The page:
Asda loses landmark equal pay tribunal ruling


Asda has lost a landmark employment tribunal ruling involving thousands of workers in their supermarkets. This case, the biggest of its kind in the private sector, involves the claim that work done in the company’s retail stores was perceived as “women’s work” and was paid at a lower rate than the work in distribution depots (which was traditionally seen as “men’s work”). This decision means that more than 7000 workers can now proceed with equal-pay claims against the company. Asda had previously attempted to have the employment tribunal stay the proceedings indefinitely, meaning that claimants would have had to pursue their cases with the High Court. 

The claims could see workers recovering over £100 million dating back to 2002, and will likely serve as a stark reminder of the importance of accurate and fair salary banding in large organisations with varied staff roles. This case has important implications for other on-going equal pay claims, including one that is being brought on behalf of approximately 400 Sainsbury’s workers. 

It should be noted that whilst this case may involve a large employer and thousands of workers the core principle of equal pay for ‘like’ work is just as relevant to smaller businesses. But what does this mean?  

ACAS guidance states the following:

“Employers must pay men and women equally if they are doing 'like work', which is work that's the same or broadly similar; or work that's of equal value (for example, in terms of effort, skill or other demands); or work that's rated as equivalent under a job evaluation study.”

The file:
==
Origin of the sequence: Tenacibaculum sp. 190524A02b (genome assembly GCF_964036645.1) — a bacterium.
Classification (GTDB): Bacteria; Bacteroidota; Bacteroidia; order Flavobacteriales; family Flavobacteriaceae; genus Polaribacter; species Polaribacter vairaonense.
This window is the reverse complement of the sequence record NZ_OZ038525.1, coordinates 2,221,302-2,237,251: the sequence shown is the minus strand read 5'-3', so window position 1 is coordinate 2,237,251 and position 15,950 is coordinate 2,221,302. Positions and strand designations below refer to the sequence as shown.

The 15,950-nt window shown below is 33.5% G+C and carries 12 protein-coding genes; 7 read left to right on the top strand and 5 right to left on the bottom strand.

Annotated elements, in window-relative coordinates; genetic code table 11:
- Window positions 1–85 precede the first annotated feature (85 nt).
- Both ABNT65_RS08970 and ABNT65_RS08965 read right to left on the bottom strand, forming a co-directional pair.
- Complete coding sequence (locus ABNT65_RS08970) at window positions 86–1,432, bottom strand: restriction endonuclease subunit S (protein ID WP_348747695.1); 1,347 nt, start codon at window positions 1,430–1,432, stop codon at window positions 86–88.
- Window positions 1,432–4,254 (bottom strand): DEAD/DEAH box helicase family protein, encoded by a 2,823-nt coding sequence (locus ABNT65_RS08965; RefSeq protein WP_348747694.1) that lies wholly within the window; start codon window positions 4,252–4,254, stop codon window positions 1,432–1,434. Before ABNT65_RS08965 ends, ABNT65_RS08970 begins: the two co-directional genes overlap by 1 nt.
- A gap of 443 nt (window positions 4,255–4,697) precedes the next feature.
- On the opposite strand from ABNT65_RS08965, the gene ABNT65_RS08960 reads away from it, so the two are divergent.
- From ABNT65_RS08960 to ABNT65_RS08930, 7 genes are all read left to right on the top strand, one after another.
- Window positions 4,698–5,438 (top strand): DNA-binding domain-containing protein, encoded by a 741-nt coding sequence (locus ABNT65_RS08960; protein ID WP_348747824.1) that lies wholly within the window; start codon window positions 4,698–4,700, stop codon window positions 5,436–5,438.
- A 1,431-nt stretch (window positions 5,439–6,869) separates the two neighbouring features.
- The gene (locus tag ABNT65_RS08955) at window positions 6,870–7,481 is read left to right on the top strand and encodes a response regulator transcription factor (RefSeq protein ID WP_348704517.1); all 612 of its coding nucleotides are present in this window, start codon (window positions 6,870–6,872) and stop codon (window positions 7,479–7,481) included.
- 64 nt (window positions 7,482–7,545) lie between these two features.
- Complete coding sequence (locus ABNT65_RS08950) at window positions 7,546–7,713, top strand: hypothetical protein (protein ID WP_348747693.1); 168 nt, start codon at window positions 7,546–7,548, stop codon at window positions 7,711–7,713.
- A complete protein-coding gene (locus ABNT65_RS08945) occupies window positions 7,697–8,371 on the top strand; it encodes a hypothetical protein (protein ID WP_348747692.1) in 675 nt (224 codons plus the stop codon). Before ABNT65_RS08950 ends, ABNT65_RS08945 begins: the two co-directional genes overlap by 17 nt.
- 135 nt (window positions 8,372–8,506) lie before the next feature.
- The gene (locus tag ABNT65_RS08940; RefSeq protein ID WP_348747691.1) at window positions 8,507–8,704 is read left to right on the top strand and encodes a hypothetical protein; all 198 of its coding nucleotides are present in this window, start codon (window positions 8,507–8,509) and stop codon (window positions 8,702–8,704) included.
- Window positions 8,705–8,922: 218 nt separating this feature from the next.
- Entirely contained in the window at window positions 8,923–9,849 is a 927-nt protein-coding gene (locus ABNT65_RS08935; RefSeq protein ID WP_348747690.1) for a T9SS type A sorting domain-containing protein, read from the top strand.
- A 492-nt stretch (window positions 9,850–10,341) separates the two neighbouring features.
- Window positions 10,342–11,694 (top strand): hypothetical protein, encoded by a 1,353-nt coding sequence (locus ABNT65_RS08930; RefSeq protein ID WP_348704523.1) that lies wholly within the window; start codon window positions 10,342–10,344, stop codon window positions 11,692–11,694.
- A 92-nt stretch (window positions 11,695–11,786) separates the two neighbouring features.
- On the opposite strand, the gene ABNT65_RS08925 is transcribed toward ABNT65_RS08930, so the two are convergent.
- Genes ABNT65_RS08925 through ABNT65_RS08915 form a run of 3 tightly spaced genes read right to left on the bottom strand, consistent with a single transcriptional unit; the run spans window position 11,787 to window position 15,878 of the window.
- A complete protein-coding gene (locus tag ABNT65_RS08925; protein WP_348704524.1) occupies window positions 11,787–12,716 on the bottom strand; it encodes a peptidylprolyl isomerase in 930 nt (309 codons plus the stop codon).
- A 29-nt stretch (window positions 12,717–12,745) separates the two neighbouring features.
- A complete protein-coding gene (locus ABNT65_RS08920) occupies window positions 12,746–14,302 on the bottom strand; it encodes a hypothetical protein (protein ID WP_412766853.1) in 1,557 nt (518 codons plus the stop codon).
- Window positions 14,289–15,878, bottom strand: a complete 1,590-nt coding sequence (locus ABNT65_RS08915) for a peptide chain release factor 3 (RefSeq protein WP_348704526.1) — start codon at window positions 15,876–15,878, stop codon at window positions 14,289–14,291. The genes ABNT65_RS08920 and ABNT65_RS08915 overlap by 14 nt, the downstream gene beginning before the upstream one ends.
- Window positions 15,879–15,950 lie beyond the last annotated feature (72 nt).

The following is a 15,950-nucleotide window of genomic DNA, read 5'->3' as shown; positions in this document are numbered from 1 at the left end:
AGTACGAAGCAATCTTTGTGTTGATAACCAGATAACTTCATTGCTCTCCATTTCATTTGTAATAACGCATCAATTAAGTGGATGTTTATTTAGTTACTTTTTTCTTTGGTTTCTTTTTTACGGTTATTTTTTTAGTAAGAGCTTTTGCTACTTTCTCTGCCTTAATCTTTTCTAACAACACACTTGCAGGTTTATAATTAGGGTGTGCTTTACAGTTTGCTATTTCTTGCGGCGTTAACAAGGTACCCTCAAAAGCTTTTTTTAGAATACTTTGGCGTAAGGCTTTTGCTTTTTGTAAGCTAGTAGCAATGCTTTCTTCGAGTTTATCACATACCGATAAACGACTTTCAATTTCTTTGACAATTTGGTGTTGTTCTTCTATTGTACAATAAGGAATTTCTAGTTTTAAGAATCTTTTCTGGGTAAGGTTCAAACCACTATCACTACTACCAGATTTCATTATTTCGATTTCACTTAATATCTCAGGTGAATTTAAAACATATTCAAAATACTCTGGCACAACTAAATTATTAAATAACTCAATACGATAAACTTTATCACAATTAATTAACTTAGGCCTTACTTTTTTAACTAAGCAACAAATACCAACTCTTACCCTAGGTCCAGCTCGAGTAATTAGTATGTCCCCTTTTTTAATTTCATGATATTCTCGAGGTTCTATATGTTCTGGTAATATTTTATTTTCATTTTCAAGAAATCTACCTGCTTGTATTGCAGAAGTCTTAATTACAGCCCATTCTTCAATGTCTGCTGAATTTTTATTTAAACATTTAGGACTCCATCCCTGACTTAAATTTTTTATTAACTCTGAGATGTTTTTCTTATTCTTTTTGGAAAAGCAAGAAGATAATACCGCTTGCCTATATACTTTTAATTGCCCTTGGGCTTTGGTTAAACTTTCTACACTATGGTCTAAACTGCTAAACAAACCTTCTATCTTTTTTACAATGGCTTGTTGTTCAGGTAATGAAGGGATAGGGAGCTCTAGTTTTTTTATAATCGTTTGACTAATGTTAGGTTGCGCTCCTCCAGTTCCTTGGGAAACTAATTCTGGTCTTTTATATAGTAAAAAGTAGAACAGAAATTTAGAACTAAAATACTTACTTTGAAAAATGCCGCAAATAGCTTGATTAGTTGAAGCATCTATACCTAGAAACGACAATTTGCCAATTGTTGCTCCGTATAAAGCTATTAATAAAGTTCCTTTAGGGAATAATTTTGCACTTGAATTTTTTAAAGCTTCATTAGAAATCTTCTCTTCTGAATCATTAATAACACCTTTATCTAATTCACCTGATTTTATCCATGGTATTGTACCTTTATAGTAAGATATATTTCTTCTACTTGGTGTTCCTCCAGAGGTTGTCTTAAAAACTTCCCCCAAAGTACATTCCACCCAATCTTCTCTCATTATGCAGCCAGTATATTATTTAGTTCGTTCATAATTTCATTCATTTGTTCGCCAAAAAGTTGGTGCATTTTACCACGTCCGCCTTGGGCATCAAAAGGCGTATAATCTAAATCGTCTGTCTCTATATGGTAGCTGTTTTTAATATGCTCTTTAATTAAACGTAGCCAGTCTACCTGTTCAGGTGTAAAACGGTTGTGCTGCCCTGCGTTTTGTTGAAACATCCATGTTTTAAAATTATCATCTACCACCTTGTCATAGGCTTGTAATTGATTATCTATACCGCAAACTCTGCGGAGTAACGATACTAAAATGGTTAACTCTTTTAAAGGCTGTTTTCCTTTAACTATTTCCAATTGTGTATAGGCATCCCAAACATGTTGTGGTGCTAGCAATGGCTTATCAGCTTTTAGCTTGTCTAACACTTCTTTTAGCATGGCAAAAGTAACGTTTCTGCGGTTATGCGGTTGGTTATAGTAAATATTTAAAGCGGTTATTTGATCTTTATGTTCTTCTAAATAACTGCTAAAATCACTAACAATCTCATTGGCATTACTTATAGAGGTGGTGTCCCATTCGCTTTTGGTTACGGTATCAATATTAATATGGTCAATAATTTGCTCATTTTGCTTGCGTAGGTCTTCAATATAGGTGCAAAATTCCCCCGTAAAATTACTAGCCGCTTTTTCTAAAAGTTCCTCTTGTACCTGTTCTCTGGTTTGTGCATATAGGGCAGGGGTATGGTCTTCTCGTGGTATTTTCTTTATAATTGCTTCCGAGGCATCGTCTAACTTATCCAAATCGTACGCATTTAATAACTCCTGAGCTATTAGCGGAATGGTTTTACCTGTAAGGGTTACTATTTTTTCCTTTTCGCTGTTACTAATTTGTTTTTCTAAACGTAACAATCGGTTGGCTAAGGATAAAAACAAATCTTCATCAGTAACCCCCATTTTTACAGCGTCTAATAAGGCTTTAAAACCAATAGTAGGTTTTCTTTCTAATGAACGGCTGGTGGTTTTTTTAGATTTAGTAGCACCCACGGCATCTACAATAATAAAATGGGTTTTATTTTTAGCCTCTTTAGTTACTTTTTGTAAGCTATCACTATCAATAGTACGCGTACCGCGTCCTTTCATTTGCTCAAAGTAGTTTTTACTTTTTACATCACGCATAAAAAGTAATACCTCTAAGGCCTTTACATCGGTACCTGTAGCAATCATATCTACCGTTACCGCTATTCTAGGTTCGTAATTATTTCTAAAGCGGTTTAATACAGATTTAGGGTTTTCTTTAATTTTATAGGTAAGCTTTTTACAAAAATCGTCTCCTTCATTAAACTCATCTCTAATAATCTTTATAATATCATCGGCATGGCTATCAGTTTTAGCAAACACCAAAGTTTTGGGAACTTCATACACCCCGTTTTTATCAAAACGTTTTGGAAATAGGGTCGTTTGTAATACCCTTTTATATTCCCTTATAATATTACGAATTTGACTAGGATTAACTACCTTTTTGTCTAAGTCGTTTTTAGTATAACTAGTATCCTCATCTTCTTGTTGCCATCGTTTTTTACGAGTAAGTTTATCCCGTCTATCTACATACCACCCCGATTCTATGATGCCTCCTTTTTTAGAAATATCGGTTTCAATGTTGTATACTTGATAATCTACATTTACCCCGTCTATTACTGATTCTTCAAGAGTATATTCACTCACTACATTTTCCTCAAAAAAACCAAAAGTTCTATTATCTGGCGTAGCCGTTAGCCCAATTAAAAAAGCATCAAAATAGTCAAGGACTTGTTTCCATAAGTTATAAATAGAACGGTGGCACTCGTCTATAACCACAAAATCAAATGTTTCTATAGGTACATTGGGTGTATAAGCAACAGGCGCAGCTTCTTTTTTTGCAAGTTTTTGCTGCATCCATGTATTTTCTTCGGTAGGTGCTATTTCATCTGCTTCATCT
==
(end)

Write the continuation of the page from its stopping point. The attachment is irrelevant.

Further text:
Whilst this provides some framework to base pay decisions on, it doesn’t go as far as to explain what might be considered equal effort/skill etc. This decision is left up to the employer, who is required to make a reasonable decision. Unfortunately, it is not always easy to place highly varied roles into defined ‘salary bands’ so if you are uncertain about your company’s pay rates then we’d recommend getting professional advice. 

To make matters more complicated, if an employer can show that there is a genuine reason for any difference in pay that is not based on the sex of the individual (or any other protected characteristic such as disability, race, religion, etc.) then the equal pay legislation may not apply. A common reason for variation in pay may be an individual’s experience or qualifications relevant to their role, however this won’t necessarily always make them exempt from this legislation. Employers must be able to show that the qualifications or experience truly enable the worker to perform their duties better – which in itself is another somewhat grey area…

RBHR have extensive experience of pay benchmarking both within an organisation (for equal pay purposes), and in comparison to competitors (to help you attract and retain the best talent), so if you require assistance with this or any other HR issues then please don’t hesitate to contact us on 01935 411191 or email